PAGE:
Mr. Stevenson: Lord Whitty followed up our meeting with a letter to north Staffordshire, saying that he could not envisage the schemes starting for up to seven years from now. Can my hon. Friend give us some reassurance about the time scale involved?

Ms Jackson: I was just about to come on to that point. Regrettably, I was not present at the meeting with our noble Friend Lord Whitty, to which my hon. Friend refers, but I am aware that the Government have given a clear commitment that the schemes that have been named will certainly be started within, I understand, seven years. Of course, the money for their completion is also clearly committed.

As I was about to say, the next statutory stage for the A500 scheme for order publication will be 2000-01. As my hon. Friend the Member for Stoke-on-Trent, Central said, the Highways Agency published a notice in the Official Journal on 23 March seeking expressions of interest from consultants to design the scheme. The agency anticipates letting a contract for this consultancy in the summer.

My hon. Friends will also be pleased to hear that the Highways Agency is looking to introduce an innovative procurement process, which should speed up the processing of the scheme through to completion. The agency is still working on the details of this new approach, but the key feature is that the scheme will be progressed in partnership with the city council. The design consultants will be asked to carry out transportation studies that embrace both trunk road and local road issues. I am delighted that the city council has recently agreed a joint approach to such studies and a contribution of £25,000.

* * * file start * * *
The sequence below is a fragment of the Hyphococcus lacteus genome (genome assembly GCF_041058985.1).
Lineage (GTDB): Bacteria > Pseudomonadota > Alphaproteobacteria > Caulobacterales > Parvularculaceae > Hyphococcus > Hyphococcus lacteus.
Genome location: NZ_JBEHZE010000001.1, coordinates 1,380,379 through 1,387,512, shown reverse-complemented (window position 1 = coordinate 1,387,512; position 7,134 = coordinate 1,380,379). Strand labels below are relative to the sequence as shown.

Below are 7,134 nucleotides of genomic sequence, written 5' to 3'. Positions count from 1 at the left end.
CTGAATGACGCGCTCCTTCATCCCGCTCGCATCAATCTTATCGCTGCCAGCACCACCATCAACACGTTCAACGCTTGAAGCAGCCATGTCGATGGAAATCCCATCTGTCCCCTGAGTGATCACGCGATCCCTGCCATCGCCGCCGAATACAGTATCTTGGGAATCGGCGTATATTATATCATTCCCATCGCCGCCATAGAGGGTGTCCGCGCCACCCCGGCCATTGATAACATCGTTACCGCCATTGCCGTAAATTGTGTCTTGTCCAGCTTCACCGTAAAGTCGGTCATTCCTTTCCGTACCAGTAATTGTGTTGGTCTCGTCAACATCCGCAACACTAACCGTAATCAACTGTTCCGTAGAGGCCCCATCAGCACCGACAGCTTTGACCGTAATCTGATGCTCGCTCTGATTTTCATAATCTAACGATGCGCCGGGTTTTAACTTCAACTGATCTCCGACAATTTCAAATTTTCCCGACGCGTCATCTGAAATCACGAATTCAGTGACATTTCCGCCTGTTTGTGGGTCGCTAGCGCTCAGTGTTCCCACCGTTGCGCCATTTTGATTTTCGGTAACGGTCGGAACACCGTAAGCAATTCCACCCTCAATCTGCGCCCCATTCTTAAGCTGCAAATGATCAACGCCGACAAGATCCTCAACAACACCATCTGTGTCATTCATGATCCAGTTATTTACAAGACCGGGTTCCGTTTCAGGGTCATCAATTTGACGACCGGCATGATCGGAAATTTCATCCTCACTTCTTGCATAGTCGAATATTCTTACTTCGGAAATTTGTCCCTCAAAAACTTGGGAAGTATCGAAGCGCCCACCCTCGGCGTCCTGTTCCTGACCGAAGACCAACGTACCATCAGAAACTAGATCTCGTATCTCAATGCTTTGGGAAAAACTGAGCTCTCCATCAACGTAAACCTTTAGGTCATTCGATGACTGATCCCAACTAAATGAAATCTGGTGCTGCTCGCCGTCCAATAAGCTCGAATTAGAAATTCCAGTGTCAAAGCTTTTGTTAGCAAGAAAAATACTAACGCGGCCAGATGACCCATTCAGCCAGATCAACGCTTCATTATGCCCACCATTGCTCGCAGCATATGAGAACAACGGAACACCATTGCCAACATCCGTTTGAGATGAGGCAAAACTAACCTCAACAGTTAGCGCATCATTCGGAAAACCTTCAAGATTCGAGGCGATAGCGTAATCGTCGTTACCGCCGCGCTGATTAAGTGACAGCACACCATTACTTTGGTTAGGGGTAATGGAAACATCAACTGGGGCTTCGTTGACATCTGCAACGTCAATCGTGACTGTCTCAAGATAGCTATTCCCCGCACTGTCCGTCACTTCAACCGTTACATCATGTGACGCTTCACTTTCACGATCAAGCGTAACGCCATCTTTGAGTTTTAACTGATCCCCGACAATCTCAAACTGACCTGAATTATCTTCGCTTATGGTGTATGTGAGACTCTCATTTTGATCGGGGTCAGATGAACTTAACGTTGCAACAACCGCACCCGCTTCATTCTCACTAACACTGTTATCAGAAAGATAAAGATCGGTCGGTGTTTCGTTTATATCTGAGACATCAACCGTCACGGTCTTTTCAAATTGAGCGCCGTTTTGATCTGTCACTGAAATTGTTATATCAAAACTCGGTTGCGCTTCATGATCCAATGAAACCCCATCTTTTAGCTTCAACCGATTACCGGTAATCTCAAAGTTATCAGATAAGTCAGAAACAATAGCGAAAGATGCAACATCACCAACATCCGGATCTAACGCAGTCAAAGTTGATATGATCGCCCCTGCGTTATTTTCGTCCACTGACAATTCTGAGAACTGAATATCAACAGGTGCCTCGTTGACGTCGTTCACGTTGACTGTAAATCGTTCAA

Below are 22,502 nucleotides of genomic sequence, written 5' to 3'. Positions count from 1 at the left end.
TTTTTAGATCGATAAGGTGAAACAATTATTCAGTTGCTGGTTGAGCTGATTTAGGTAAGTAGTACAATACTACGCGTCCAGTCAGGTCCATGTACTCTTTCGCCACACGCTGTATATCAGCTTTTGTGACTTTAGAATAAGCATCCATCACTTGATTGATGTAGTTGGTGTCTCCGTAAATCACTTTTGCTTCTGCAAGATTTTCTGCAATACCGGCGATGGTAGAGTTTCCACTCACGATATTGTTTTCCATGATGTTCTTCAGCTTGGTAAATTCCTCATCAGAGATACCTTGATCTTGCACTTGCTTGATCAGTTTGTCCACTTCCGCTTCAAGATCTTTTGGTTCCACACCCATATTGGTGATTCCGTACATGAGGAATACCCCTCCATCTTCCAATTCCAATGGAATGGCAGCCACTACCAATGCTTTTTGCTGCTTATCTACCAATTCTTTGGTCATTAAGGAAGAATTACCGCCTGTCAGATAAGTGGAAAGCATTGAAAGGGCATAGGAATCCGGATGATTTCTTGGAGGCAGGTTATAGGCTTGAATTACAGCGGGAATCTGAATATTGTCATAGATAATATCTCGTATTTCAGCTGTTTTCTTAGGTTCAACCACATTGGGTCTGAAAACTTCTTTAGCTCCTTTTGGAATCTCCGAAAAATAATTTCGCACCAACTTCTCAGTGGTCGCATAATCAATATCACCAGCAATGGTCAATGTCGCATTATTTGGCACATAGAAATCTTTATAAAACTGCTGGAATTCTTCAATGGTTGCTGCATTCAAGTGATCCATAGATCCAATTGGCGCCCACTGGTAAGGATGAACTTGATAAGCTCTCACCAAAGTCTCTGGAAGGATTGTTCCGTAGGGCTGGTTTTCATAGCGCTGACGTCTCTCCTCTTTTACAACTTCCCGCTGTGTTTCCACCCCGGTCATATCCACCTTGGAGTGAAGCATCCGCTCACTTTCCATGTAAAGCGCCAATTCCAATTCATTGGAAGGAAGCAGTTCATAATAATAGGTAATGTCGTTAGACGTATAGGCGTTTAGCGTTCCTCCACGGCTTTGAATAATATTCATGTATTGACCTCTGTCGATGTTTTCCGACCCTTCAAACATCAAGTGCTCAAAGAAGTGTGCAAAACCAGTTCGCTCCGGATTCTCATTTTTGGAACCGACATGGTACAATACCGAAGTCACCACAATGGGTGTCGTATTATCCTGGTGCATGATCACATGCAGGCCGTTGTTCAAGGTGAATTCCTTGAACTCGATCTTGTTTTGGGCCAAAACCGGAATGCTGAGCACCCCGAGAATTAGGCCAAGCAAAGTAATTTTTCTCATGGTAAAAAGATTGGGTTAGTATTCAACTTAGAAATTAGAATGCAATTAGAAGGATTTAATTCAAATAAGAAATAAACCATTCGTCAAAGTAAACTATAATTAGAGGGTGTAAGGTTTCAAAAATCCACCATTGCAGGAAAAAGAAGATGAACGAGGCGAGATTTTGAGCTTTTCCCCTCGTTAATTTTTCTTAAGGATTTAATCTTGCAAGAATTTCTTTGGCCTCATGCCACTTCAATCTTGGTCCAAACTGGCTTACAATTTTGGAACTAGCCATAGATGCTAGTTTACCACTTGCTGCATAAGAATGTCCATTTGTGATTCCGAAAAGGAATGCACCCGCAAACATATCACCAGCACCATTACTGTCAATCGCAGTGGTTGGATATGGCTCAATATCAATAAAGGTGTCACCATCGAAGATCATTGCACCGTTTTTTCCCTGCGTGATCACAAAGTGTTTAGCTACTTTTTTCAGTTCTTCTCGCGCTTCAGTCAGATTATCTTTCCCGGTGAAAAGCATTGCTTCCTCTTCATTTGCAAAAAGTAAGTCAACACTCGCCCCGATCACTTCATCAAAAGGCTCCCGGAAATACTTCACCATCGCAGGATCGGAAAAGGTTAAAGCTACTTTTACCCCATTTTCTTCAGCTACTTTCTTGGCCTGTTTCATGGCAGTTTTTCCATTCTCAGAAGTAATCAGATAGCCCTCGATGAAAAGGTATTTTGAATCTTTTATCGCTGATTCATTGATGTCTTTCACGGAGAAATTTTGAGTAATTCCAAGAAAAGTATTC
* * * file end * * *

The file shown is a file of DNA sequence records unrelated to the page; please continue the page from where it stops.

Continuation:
As I said, the Highways Agency is looking to introduce innovative procurement processes--namely, the Stoke pathfinder project. The key feature of this will be that the consultants will be involved in discussions with not only the Highways Agency but the local authority; the scheme will be developed in partnership with the city council; and design and construction will be taken forward by way of a joint venture. It is certainly my understanding that there is nothing inherent in the system that would accord

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anything other than priority status to the scheme, which is so important to the area that is represented so well by my hon. Friends.

Our transport White Paper "A New Deal for Transport" emphasised that we needed to take an integrated approach to transport, another point made by my hon. Friend the Member for Stoke-on-Trent, South. Transport should not be, nor can it be, seen in isolation. We must integrate transport policy within and between modes, with the environment, with land use planning and with policies for education, health and wealth creation. In line with this emphasis on integration, the A500 project will embrace wider transportation and regeneration issues.

As I said, the Highways Agency, its consultants and the eventual successful contractor will work closely together to ensure that trunk road and local transport matters proceed in a complementary fashion. In developing the A500, it will be necessary to assess the impact on local traffic movements, as well as the effect on the trunk road network, and to identify opportunities to improve measures for cyclists, pedestrians and public transport.